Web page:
Posted in SHOFT on Tuesday 15th March 2011 at 7:03am
It must be difficult following a frankly stunning debut. I recall back in the 1990s when I still pored over the music press in the hope of hearing about new things, there was a running joke in the NME about the 'difficult second album'. It's hard to know whether it was meant to be difficult for the artist or the listener? Perhaps though it's both - with expectations raised by a sterling debut, bearing down weightily on artists who now have a reputation and a recognised niche to occupy. The best bands seem to shatter the box on the way out, taking our preconceptions with them. Others choose to make their chosen bit of the musical world their own little palace. Both routes are fine - but it's pretty hard to live in both worlds at the same time.
But You Already Know seem to be doing just that on this new album, a follow up to 2009's "Stop Whispering". That debut was uncommonly fine - a mixture of light and dark, punishing solid riffs alongside moments of near-epic grandeur. It was, for a little while in the post Christmas lull of early 2010, pretty much all I would listen to. Instrumental music has it's place - and anyone who tells you it's dull or boring is clearly more interested in the cult of personality around the singer than the song itself. However, there are some bits of this record - particularly early on - which are just a little dull and almost a bit YAK-by-numbers. The album starts with a clear statement of what to expect with the solid, thunderous "Let's Fuck". It thuds relentlessly along with a dangerously non-ironic 'metal' solo squealing away in the background. When this surfaced as a single back in late 2010 it was a fun cobweb-destroying romp, but in the context of an album with a fair bit of this kind of material up front, it's a little less convincing.
Happily, by the time we reach "Amber Lamps", YAK are back on form, and the album improves exponentially from here in. The bludgeoning, hard-edged rhythm section remains but is tempered by a more melodic, soaring element which takes these songs beyond the grime and grunt of the early part of the album and into a more interesting dimension. YAK seem to have settled on a sort of metallic take on post-rock which is eminently listenable and emotionally engaging - which is never easy for entirely instrumental music like this. The latter part of this record manages this by having an undercurrent of soaring melodies which temper the storm which the band are capable of creating.
"The Gush" represents a return to the thrash and burn of the first part of the record, but is followed by the initially menacing but ultimately gorgeous "Meatshield". Here YAK slow the pace and quell the urge to rush for the end of the song long enough to produce a contemplative, almost gentle post rock hymn which explodes with satisfying fury - and keeps exploding until it reaches a swooning anthemic conclusion. This inventive and more restrained technique is maintained through "Into and Over You" which stacks up around a martial drumbeat, building towards a searing ending. The album returns to it's roots for the closing "Business Class" which combines a filthy, funk-metal bassline with a roar of guitars. It's difficult not to love this closing riot of noise, just because it breaks all the rules and demonstrates the playful ambivalence to genre and stereotype which YAK have developed.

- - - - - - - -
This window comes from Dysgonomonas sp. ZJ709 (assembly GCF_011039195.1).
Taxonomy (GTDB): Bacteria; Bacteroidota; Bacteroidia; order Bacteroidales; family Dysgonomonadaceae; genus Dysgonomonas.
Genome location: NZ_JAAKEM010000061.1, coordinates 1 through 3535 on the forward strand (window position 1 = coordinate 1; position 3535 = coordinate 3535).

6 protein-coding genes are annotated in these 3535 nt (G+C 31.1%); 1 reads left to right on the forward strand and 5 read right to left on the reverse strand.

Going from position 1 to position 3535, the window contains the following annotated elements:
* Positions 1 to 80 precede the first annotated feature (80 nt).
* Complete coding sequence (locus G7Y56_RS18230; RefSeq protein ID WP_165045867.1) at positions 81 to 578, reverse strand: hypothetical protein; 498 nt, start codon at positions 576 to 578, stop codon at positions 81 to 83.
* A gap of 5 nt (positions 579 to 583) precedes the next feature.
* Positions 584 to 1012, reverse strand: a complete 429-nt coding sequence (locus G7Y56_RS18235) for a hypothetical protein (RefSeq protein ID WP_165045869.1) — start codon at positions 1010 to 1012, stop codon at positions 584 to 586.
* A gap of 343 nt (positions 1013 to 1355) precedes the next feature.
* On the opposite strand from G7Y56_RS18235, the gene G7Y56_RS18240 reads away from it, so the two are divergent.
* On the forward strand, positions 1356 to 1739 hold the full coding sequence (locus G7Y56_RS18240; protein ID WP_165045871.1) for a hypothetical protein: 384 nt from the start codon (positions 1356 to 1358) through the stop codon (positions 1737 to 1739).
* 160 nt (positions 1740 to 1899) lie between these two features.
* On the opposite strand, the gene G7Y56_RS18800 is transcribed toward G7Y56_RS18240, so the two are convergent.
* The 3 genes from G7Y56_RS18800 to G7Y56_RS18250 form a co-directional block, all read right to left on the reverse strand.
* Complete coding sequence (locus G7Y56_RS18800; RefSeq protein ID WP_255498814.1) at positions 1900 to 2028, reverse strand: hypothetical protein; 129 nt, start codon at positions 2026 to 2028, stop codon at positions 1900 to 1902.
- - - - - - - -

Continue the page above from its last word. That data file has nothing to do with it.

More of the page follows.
Despite my whines and gripes about the early part of this record I find myself coming back to this collection of songs in different ways - the first few songs perfect after frustrating days in the office, and the latter part of the album for brilliant cold morning commutes. I'm wondering perhaps if it's all in the sequencing of the tracks? This is something which is hard to get right - and in the post-CD age where people have the freedom to rearrange things easily, it's sometimes perhaps not given the attention it needs. In any case, this is a noisy beast of a record with a sense of humour alongside it's epic and serious moments.
You Already Know - Into And Over You
I've had a home on the web for more years than I care to remember, and a few kind souls persuade me it's worth persisting with keeping it updated. This current incarnation of the site is centred around the blog posts which began back in 1999 as 'the daylog' and continued through my travels and tribulations during the following years.
I don't get out and about nearly as much these days, but I do try to record significant events and trips for posterity. You may also have arrived here by following the trail to my former music blog Songs Heard On Fast Trains. That content is preserved here too.